Consider this brief, but typical summary of contaminated site remediation options:

Approach Cost Result
Dig & Disposal (D&D) Only $1M No site closure due to contaminant rebound in groundwater
Pump & Treat (P&T) Only $100K No site closure due to contaminants not fully removed
Combined (D&D + P&T)* $400K Site Closure

* can also include other technologies (eg. oxidant emplacement, soil washing, injections)

The numbers and results are illustrative of common differentials we’ve observed first hand on numerous sites.  It’s why we are approached, almost daily, to provide a solution to minimize or supplement excavations.  Often the quest is to help ensure site closure and/or provide significant budget savings.

The most common drivers?

  • Avoiding expensive shoring or underpinning (to enable soil removal), and
  • Avoiding extending an excavation program intended mainly for the removal of contaminated groundwater.

Below is a brief case study from the Toronto area where we applied a combined approach to great success.  Excavation was supplemented with treatment technologies.  Shoring was avoided, large quantities of groundwater were captured and treated on-site, and residual soils and groundwater were treated in-situ.  Significant cost savings and the absence of contaminant rebound in groundwater were the rewards.

Step # 1 – Demolition of Commercial Building

Step # 2 – Excavate Impacted Soil, Except Property Boundary Wedge (to avoid the need for expensive shoring)

Approximately 24,000 tonnes of petroleum contaminated soil removed and disposed off-site. Approximately 11,000 tonnes of low-level impacted soils in contaminated groundwater bearing zone remained un-excavated as a “wedge” of soil adjacent to property boundary.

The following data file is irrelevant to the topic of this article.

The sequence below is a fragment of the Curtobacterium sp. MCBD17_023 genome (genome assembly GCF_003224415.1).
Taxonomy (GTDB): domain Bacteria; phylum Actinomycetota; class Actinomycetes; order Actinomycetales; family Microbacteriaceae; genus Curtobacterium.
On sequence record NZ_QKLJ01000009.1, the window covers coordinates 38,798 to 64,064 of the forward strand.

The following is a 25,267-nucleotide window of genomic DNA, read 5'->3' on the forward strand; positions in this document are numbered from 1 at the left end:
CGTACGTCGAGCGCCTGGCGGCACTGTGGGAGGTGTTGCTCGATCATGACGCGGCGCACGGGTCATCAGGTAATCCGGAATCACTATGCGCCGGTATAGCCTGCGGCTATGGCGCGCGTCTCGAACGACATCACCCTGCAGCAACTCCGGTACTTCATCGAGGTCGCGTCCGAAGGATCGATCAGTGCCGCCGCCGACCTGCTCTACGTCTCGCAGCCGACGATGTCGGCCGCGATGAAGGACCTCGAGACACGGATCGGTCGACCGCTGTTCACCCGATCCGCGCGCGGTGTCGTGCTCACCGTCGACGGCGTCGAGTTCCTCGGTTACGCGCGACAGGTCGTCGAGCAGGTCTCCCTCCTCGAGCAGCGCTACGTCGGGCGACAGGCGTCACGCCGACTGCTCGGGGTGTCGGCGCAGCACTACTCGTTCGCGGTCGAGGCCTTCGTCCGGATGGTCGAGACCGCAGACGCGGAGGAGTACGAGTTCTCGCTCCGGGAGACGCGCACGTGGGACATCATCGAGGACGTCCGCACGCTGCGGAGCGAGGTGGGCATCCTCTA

Step # 3 – Dewater the Excavation

2,600,000 L of petroleum hydrocarbon impacted groundwater was collected, treated on-site, and discharged to the sanitary sewer.

Step # 4 – Install Horizontal Wells for Oxidant Delivery Into the “Wedge”

Highly efficient delivery of petroleum hydrocarbon degrading oxidant is possible with the aid of horizontal wells.

Step # 5 – Inject Oxidants Into the “Wedge”

Residual petroleum hydrocarbons were degraded after two rounds of oxidant injections into the “wedge” using both horizontal injection wells and temporary vertical injection points.

A third injection was planned, but ultimately not required.

Results:

The plotted data shows improvement of groundwater quality after excavation combined with pump and treat to dewater the excavation.  Two rounds of in-situ chemical oxidation (ISCO) finished the job!

Conclusions

Direct excavation of contaminated soils is highly effective for source removal.  However, many excavation programs reach a point of diminishing returns.  Further excavation to “chase” a groundwater plume or to remove residual soil impacts becomes economically impractical.

With some deeper consideration, a range of treatment technologies can be combined with the excavation approach.  This combined approach will very often result in a faster, more effective and much more cost effective remediation than dig and haul or pump and treat alone.

Next time you encounter a site requiring source area soil excavation, but where groundwater impacts are also present, consider whether a combined remedial approach may be the better way to go.